Thursday, 29 July 2010

The Trebizon series: Anne Digby

From a young age I was interested in boarding school stories, having been introduced to them through Malory Towers and The Chalet School. One day my mother brought home a book called First Term at Trebizon for me from the library, which soon became another must-have. It's not particularly ground-breaking in the school story genre. The main premise is the same as every other beginning of a school story series, and very similar to the many I started writing myself and never got beyond the first page: the main character, Rebecca, starts at boarding school a year after her contemporaries, strives to fit in, makes bad friends, good friends, bad enemies, proves herself on the hockey pitch, fights injustice and wins the day!

But despite the rather formulaic plot-summary, Trebizon school always felt more real to me than Malory Towers and the Chalet School. It was set nearer to the modern day, written in the 1970s or 80s, as opposed to the 1920s-1950s golden era of girls' school stories. Trebizon is probably the last classic girls' boarding school series before the genre died out.

It was the detail that I loved, and still do. I was a stickler for knowing all the intricacies of the school, and Digby satisfied that, with details of school uniform, enough descriptions of the living quarters that you could probably map out the boarding houses, write a timetable and class lists. Rebecca is part of a realistic friendship group, with her two closest friends, Sue and Tish, Mara, Margot and Elf (Sally.) Secondary characters are also fleshed out and minor characters recur and develop throughout the series.

I always loved the first three books the best, when Rebecca is 12/13, where the books were what I considered "pure school story," concerned with school affairs, lesson worries and friendship woes. In these books Rebecca's aim is to be a writer, and the main plot of First Term at Trebizon revolves around this. As I wanted to be a writer, this was right up my street. I always felt quite a pang as the series went along where Rebecca's writing fell by the wayside to be replaced by her growing skills at tennis. Now, the sports plot seems to be mandatory for girls' school stories, and is certainly shorthand for showing the good characters from the bad. In First Term at Trebizon, we know that Tish is the sort of friend Rebecca should hang around with, because she's on the hockey team, while Debbie is clearly a Bad Egg because she hates sport. So it is only fitting that Rebecca, despite never having played tennis before the age of 13, manages to make it into a county under 14's tennis team the following term.

From this point on, Rebecca's tennis takes over, usually being one of the major plots in each book. For me - who despite my efforts to get on the team and be a Good Sport, was hopeless at all PE and could never quite convince myself I really enjoyed it - this sent the series downhill until one of the Fifth Year books when Rebecca breaks her arm and has to sit tennis out for a term. By this point in the series even other characters have shown her that she is taking it too seriously, to the detriment of her school work, and by the end of the series she balances her priorities and the stories get better again. However, by that point, this being a more modern series than the other school stories, boys have arrived on the scene in the form of Robbie, Tish's elder brother, and a boy from the local high school.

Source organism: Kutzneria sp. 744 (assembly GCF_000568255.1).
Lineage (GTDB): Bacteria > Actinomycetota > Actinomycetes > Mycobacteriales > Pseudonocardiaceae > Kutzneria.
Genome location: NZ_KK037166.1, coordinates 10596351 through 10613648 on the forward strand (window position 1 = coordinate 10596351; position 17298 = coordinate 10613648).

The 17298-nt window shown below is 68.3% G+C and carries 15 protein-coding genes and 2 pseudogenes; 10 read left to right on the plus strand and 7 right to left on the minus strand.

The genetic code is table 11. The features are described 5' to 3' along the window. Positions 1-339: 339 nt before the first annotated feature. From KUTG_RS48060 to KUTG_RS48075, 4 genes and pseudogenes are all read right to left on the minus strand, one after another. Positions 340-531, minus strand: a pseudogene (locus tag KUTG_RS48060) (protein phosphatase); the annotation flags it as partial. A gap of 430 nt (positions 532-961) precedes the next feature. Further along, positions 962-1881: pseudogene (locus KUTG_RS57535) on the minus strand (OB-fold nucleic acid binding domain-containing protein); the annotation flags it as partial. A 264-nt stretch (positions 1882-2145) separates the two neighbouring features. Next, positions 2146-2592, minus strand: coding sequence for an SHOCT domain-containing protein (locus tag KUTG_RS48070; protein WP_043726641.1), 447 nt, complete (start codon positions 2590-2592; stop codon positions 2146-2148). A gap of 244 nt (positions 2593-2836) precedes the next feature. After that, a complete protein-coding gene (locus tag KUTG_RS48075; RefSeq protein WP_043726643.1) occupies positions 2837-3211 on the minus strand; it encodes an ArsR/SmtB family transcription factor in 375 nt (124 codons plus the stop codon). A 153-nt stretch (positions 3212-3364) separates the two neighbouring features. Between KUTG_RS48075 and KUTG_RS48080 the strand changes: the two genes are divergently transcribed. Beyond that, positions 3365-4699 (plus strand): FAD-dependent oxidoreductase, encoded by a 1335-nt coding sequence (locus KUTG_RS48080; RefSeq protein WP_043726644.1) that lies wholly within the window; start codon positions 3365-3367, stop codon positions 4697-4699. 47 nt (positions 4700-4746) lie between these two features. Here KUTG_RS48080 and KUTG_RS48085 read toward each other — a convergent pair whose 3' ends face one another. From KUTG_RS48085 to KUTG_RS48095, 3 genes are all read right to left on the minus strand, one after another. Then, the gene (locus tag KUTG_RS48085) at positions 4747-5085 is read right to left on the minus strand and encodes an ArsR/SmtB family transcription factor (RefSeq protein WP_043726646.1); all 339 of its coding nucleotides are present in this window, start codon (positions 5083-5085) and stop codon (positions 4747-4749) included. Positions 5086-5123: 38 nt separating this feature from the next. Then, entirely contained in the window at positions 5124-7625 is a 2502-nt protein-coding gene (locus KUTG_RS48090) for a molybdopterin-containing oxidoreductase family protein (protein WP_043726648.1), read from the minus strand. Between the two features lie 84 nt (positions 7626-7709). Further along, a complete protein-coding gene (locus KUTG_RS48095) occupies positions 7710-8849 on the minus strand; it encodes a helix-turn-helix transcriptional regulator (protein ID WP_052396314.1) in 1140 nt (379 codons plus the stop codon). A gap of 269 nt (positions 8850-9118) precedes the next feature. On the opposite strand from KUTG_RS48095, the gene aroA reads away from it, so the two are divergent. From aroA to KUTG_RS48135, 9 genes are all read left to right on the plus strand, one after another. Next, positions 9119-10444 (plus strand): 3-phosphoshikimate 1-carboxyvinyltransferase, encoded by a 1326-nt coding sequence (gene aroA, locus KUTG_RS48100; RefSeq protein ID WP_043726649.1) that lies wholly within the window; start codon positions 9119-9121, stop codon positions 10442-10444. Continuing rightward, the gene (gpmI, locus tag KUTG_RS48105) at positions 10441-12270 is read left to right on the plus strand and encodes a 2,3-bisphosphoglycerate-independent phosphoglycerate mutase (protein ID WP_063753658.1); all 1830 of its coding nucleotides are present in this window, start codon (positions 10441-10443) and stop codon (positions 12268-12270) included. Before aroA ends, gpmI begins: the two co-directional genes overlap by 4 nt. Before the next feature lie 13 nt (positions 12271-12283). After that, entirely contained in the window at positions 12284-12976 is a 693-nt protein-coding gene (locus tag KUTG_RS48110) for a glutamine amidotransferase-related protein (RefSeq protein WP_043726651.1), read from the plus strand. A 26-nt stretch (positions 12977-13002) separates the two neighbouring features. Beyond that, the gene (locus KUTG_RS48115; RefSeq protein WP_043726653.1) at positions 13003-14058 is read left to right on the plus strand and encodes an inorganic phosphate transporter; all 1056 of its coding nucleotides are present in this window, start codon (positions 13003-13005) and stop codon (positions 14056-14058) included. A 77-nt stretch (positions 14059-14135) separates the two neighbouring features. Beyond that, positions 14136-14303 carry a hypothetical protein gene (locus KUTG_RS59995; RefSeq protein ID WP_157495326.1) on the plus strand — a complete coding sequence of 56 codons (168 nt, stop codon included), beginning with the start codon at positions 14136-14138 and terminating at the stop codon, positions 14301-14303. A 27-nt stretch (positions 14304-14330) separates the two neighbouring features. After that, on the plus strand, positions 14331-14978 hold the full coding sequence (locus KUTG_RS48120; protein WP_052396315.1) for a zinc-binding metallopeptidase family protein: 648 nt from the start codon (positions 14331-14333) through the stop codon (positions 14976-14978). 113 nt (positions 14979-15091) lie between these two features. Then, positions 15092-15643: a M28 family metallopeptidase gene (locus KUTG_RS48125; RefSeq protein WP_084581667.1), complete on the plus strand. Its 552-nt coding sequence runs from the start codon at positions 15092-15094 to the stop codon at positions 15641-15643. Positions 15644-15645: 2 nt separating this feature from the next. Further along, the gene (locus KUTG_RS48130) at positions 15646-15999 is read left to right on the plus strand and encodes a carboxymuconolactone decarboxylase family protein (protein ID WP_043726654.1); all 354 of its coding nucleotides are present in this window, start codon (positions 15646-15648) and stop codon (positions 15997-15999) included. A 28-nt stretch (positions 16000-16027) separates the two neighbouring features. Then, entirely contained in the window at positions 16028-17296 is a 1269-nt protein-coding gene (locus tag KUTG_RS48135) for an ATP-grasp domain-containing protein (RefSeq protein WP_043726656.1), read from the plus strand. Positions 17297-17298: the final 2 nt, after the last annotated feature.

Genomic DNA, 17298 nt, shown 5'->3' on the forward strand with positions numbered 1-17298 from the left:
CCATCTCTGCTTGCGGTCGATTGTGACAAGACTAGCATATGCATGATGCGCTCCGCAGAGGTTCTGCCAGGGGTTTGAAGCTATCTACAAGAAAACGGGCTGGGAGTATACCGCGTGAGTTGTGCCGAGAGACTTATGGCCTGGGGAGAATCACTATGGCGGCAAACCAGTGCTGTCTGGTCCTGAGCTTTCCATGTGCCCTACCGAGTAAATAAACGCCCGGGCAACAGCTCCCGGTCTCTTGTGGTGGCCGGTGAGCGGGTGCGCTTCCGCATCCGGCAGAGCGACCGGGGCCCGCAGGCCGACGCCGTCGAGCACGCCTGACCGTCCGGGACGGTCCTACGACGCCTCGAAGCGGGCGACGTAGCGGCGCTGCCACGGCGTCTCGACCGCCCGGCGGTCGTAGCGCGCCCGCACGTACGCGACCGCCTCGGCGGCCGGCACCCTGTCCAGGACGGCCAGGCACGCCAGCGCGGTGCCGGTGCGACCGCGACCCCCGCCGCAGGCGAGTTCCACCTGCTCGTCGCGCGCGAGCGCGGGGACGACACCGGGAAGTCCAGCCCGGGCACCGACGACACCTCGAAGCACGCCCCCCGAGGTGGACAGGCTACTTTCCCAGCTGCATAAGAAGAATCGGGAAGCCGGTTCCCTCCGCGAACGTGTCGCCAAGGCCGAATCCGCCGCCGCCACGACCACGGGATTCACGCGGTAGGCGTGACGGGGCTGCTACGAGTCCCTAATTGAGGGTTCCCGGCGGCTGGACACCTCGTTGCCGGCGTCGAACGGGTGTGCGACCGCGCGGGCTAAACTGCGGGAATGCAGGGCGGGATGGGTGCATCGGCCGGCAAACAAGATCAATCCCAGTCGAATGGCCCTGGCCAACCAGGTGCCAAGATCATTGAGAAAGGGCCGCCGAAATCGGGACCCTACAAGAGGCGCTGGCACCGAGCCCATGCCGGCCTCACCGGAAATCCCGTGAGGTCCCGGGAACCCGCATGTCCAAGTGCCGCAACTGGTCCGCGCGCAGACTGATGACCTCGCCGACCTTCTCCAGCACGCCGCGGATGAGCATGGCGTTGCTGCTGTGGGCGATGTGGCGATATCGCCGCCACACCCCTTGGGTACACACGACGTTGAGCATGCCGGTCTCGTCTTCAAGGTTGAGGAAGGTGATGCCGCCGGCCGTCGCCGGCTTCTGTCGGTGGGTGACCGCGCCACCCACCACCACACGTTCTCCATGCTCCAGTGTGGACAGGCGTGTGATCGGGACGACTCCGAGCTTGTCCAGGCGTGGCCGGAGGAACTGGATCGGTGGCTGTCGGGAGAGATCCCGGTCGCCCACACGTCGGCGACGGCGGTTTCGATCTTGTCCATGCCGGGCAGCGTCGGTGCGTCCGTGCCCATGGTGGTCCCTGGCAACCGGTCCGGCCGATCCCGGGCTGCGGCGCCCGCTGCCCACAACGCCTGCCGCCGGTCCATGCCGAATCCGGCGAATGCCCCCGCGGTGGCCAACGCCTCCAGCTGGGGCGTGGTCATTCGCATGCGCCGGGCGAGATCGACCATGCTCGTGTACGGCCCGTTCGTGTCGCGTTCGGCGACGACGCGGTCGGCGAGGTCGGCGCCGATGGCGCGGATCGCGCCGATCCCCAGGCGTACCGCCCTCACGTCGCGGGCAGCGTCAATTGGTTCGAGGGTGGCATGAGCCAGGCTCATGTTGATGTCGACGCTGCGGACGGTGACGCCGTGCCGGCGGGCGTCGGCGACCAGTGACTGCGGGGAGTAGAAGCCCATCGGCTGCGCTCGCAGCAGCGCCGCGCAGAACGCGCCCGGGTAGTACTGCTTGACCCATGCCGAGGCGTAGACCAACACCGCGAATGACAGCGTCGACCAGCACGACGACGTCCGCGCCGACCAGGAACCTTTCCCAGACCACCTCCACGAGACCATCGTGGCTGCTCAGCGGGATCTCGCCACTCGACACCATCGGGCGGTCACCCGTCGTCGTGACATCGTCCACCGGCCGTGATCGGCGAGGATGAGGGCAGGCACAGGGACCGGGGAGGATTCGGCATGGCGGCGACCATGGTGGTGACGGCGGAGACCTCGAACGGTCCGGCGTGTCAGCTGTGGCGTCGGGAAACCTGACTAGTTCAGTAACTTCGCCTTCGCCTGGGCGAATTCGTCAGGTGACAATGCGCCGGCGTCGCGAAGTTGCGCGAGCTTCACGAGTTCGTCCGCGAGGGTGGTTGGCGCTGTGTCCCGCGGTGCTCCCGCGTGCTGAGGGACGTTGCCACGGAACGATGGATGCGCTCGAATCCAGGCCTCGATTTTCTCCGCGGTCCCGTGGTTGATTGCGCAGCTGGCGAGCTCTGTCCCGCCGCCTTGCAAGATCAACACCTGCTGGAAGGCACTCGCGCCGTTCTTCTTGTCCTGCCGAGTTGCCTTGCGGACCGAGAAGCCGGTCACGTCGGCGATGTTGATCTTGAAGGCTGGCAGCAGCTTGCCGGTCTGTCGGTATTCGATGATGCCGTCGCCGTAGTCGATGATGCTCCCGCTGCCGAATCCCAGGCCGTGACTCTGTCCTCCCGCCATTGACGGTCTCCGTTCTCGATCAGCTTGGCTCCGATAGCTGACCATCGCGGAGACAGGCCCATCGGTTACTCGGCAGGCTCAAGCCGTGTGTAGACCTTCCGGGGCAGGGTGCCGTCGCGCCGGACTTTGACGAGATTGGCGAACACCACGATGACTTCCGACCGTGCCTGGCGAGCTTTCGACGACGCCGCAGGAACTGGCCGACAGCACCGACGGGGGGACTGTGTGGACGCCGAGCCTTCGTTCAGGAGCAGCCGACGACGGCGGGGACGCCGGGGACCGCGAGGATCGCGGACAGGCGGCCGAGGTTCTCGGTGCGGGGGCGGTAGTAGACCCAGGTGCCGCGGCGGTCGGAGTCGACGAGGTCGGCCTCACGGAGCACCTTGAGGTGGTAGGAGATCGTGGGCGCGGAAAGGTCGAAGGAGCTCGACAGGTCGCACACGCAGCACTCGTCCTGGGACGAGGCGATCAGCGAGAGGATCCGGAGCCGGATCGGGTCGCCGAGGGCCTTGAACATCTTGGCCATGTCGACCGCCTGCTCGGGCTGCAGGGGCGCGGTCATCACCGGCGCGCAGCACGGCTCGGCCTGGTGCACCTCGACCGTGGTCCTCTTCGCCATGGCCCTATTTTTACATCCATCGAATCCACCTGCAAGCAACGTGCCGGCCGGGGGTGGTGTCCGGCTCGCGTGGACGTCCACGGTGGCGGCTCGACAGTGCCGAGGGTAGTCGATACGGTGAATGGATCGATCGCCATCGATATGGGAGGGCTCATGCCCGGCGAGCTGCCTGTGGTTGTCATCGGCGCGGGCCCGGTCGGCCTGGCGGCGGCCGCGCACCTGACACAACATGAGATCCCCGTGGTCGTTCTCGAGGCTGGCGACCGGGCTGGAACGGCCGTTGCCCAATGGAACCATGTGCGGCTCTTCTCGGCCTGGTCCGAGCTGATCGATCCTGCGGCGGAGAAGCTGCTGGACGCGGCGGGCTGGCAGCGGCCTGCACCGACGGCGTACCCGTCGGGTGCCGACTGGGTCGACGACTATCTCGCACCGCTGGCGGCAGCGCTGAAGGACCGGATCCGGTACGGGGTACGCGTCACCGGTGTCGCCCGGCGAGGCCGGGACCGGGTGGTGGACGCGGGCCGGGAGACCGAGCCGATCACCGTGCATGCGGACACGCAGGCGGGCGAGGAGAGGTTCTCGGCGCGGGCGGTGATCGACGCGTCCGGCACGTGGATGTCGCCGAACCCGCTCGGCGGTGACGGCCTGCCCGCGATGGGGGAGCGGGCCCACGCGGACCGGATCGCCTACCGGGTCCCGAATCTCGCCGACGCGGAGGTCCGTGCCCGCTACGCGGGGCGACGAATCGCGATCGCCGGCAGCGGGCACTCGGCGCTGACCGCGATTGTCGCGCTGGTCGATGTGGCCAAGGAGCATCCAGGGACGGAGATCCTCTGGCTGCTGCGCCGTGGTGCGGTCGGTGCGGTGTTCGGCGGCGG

Fortunately, there are enough school-stories to keep the series enjoyable. There is a mystery to be solved by Rebecca, Tish and the "Action Committee" each term, my favourite being the titular mystery of The Ghostly Term at Trebizon.

Monday, 19 July 2010

Before I Fall, Lauren Oliver

I came across Before I Fall in Foyle's on a trip to London, and had a flick through before deciding I wouldn't bother buying the trade paperback edition. However, it stayed in my subconscious enough that as soon as the standard PB edition came into work I knew I had to buy it.

It has been described as The Lovely Bones meets Groundhog Day, which seems about as good a description as any, though I liked it much better than either. Sam, a popular high school senior is killed in a car accident on her way home from a house party, but gets the opportunity to live through her last day again. And again. And again.

It sounds as though it could get dull; I have to confess to starting to lose interest in Harry Potter and the Prisoner of Azkaban (otherwise one of my favourite books in the series) when Hermione introduces the time-turners. In Before I Fall, however, there are enough differences in each version of Sam's fatal Friday, trying to avoid her death, to make it thoroughly enjoyable and not at all repetitive. In one version, for example, Sam and her friends decide not to go to the party. The genre-savvy might think they know what happens next - but there are different shocks in store.

Throughout the novel, we see the consequences of seemingly insignificant events: which car park they use at school, or where to go on their lunch break, the effects of skipping various classes and which events happen differently as a result. Though the same day is repeated for Sam and the reader, the story progresses in a linear way, as her character mellows from a rather selfish, unsympathetic character to someone much gentler. Also, character relationships change over the course of repeated days. I found it very satisfying to see how small events and peripheral characters come together to be crucial to the end result. Before I Fall is a fascinating exploration of what happens when you make different decisions. I can see this becoming a big hit, like The Time Traveller's Wife, The Lovely Bones or Jodi Picoult, and am wondering how long it will be before it is made into a film.
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